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Arduino

1 Post authored by: joff

This is my first blog post on Element14 and hopefully the first one of a long list

ACAL BFi [1] kindly offered me a free sample of an illuminated capacitive switch for evaluation.

The switch is made by Stadium IGT [2] who are coincidentally only a short drive away from where I live.

This is a great opportunity for me to share my findings with the wider community.


So What Is It?


It is an ‘off-the-shelf’ innovative module that combines a touch switch (no moving part) with a multi-colour backlight.

It is effectively a capacitive switch with built-in (Red/Green/Blue) RGB LED fitted within a thin assembly, see Figure 1.

It comes in two standard square sizes of 35mm and 20mm.

The 35mm module includes 4 built in LEDs whereas the 20mm module contains only one.

The free sample I got was the 35mm module which is the one described in this article.

switch_illustration_35mm.png

Figure 1 - 20mm and 35mm modules (courtesy of Stadium IGT)


The module is designed to be mounted behind a glass or Acrylic panel with a thickness of up to 11mm.

The touch sensitivity is preset by 2 micro switches fitted on the rear of the module.

It comes with a self adhesive patch for easy fitting. Other more robust fitting techniques should also be considered.

At time of writing, free samples are available from ACAL BFi [1].

 

switch_35mm_front_rear.jpg

Figure 2 - Front and rear of 35mm module


Under the hood


The schematic for the 35mm module is provided in the module datasheet as shown in Figure 3.

The schematic shows 4 RGB LEDs [3] in a single package, an LM2936 [4] low dropout voltage regulator and touch sensor QT100 [5].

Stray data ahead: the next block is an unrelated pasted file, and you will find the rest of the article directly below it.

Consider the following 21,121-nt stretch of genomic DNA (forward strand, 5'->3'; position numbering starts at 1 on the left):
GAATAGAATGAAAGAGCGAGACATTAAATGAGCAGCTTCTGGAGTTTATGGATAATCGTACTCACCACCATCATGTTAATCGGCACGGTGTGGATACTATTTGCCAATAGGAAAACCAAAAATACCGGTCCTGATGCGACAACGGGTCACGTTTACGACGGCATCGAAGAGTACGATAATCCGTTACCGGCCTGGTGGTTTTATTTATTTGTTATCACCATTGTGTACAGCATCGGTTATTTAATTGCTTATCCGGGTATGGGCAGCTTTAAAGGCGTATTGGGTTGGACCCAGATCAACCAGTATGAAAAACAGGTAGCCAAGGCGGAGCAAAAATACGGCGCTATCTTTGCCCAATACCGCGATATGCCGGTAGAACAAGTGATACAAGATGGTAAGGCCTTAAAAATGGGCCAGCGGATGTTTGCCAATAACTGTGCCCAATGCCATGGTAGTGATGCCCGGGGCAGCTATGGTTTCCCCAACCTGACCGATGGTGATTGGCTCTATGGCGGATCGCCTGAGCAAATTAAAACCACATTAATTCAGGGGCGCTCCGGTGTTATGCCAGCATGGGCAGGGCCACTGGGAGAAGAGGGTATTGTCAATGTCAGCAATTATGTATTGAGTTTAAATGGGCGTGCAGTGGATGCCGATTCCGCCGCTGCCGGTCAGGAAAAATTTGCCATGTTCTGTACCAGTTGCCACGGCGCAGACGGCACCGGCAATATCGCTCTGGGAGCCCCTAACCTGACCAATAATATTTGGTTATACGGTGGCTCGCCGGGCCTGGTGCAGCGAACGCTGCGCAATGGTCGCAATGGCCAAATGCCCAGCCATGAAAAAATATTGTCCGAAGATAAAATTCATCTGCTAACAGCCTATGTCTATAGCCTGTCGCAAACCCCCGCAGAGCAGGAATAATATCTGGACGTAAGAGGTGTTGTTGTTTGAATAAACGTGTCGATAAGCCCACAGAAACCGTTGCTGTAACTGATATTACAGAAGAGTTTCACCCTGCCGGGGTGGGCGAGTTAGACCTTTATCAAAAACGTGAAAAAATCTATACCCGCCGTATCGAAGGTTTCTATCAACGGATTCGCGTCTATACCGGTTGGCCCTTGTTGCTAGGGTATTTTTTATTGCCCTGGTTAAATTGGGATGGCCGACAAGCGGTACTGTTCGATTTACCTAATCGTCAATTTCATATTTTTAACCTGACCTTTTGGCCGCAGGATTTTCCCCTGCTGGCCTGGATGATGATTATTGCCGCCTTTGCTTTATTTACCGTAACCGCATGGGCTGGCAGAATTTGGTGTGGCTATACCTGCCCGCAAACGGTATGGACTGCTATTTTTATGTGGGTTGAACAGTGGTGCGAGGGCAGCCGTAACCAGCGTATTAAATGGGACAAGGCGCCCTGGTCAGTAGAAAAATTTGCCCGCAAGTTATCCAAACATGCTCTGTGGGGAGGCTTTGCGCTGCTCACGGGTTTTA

switch_35mm_schematic.png

Figure 3 - Module Schematic (courtesy of Stadium IGT)


The height for RGB LED package is 1.2mm.

The LED forward voltage is 3.2V (Blue/Green) and 2.1V (Red) typical when a forward current of 20mA is applied.

The maximum forward current is specified as 35/50mA at constant current or 110/220mA with a current pulse width less than 10ms and duty cycle less than 10%.

The luminous intensity is quoted as 240/1100/550 mcd for Red/Green/Blue with 20mA forward current.


The LM2936 is a voltage regulator from Texas Instruments (was previously National Semi).

It provides a regulated output voltage of 3.3V to the touch sensor from the 6-24V input power supply.

The LM2936 is a linear regulator so high supply voltage will result in power wasted in the form of heat dissipated by the regulator.


The QT100 touch sensor is an integrated circuit that detects proximity or touch.

A charge transfer method senses an increase in load capacitance caused by the human body in close proximity to the “sense pad”.

The sense pad is probably built onto the switch module PCB. More information is available in Quantum Research Application Note [6].

The QT100 was originally made by Quantum Research Group which was later acquired by Atmel in 2008.

The QT100 has been replaced by the AT42QT1010 from Atmel.


Simple Interfacing with Arduino


The module was evaluated with an Arduino Leonardo board.

The connection between the Arduino board and the module is given in Figure 4.